Review by Frank Plowright
Since new Blake and Mortimer stories began to be commissioned in 1996, the most frequent writer has been Yves Sente, and not coincidentally, his have also been the best plots, showing a greater complexity than the original stories and drawing on historical events. This opening part of The Valley of the Immortals exemplifies that, presenting a search for lost historical artefacts fraught with danger.
Sente begins with a Chinese museum curator evacuating cultural treasures ahead of the Communists over-running the country in the late 1940s. A chance discovery during the process reveals a hidden communication from the era of China’s first emperor, and it refers to a second, also hidden in a small figurine. Sente has these events run simultaneously to Blake and Mortimer’s involvement in The Secret of the Swordfish, after which he details how all-purpose enemy Olrik survived that conclusion.
Given that his previous Dutch graphic novels were hugely influenced by the art of Blake and Mortimer creator Edgar P. Jacobs, Peter van Dongen is a natural artistic choice for the feature, and he collaborates with Teun Berserik, better known for animation. Their clever cover is a homage to a panel from the Tintin story The Blue Lotus, which had Tintin pulled on a rickshaw through a more crowded street, assorted shop signs looming above him. It’s also an indication of the thought and detail supplied by the art, which comes across as the story the artists have waited a lifetime to draw. They’ve researched the cultural clash of Hong Kong in the late 1940s, and illustrate the beautiful colonial architecture alongside the traditional, creating some phenomenal individual panels, a dozen per page common, yet never sacrificing story for decoration.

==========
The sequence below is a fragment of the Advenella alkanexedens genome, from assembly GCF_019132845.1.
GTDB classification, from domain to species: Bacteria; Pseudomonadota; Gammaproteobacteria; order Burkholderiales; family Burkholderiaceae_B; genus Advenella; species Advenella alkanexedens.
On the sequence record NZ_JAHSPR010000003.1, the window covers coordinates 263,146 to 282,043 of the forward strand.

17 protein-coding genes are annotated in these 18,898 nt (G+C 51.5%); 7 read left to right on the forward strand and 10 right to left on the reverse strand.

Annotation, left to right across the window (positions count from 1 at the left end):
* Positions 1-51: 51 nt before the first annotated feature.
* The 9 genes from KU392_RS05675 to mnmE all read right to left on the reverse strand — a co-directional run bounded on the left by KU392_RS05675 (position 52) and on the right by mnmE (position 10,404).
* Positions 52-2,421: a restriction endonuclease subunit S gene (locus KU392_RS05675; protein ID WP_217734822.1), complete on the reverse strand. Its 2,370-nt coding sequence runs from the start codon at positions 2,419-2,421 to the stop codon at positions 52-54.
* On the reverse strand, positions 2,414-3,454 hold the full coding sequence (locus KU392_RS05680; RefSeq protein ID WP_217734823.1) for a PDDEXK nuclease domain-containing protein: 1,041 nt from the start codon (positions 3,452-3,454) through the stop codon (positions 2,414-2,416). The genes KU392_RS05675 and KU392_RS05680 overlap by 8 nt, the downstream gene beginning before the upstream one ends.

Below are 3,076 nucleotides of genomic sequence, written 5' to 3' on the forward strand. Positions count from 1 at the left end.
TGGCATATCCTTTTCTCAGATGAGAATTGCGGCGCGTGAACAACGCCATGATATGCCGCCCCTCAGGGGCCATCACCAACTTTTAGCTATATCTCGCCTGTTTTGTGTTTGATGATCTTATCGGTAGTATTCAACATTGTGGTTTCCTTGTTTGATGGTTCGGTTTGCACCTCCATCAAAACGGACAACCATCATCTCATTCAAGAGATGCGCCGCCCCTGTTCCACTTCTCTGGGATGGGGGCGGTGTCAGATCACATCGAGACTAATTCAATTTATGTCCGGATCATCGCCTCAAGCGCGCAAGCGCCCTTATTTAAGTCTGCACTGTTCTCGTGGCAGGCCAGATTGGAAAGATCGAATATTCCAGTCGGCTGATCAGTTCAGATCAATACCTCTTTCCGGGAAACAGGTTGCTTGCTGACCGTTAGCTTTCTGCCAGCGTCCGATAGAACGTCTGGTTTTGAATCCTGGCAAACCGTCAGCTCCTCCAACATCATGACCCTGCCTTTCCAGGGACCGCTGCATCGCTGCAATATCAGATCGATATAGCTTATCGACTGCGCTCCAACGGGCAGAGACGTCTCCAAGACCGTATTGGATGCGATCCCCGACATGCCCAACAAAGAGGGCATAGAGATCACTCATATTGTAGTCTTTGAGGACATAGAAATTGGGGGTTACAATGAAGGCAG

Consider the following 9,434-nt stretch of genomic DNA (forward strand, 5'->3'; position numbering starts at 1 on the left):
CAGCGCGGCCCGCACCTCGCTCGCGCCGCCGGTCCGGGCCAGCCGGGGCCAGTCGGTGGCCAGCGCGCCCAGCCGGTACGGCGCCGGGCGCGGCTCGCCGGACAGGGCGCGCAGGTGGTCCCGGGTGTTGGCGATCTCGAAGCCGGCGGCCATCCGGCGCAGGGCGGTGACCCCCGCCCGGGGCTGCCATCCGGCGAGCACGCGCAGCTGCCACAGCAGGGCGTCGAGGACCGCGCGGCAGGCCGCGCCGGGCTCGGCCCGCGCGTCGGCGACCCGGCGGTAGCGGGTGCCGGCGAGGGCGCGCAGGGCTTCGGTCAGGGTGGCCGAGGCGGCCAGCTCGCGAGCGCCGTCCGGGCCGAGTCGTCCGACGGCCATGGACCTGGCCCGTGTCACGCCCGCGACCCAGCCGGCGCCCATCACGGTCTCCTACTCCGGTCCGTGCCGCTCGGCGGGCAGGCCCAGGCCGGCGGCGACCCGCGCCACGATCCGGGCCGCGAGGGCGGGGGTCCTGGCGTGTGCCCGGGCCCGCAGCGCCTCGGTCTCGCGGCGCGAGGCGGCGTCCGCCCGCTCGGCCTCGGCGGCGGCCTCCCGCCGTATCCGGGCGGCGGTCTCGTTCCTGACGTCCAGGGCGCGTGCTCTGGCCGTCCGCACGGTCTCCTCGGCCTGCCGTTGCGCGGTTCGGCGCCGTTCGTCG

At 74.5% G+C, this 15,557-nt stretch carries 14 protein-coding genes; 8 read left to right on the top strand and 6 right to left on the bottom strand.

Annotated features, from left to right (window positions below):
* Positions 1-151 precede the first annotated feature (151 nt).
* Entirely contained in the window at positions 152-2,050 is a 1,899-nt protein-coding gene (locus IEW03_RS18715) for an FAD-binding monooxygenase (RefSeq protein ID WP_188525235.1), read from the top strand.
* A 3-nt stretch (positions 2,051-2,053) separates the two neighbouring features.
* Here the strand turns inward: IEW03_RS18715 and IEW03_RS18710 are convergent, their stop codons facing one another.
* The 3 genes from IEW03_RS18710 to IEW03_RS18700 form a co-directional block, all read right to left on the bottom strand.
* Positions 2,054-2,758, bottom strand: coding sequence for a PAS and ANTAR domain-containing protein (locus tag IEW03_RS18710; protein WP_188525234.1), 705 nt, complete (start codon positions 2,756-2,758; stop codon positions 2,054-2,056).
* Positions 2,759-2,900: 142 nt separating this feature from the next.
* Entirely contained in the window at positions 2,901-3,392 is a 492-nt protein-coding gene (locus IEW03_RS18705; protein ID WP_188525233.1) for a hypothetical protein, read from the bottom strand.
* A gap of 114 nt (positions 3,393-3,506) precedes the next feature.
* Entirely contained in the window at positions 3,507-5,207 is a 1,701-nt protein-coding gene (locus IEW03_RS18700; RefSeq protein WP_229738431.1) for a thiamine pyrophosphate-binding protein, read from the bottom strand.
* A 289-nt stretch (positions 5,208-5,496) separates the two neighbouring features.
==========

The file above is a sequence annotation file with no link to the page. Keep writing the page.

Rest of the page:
Amid the chaos Warlord Li Hsi considers himself China’s rightful ruler by descent, while Blake and Mortimer are charged with protecting the British interest in Hong Kong. Sente delves deep into Chinese history, the key being the mystery of how the first Emperor prevailed over his enemies to unite a nation, along the way nipping and tucking points of Blake and Mortimer continuity or dropping hints of the future, although always unobtrusively. Beyond that both Blake and Mortimer are in Hong Kong individually working on defence, Mortimer applying his scientific expertise to create a new, futuristic system. The complexity of the plot and its various players requires some explanation, and in places Sente almost approaches the word per panel totals of the older Jacobs stories, yet like Jacobs at his best, it’s never to a point where it loses readers.
We’re told this is only Part 1 on the cover, and a cliffhanger ending contains a revelation leading into The Thousandth Arm of the Mekong.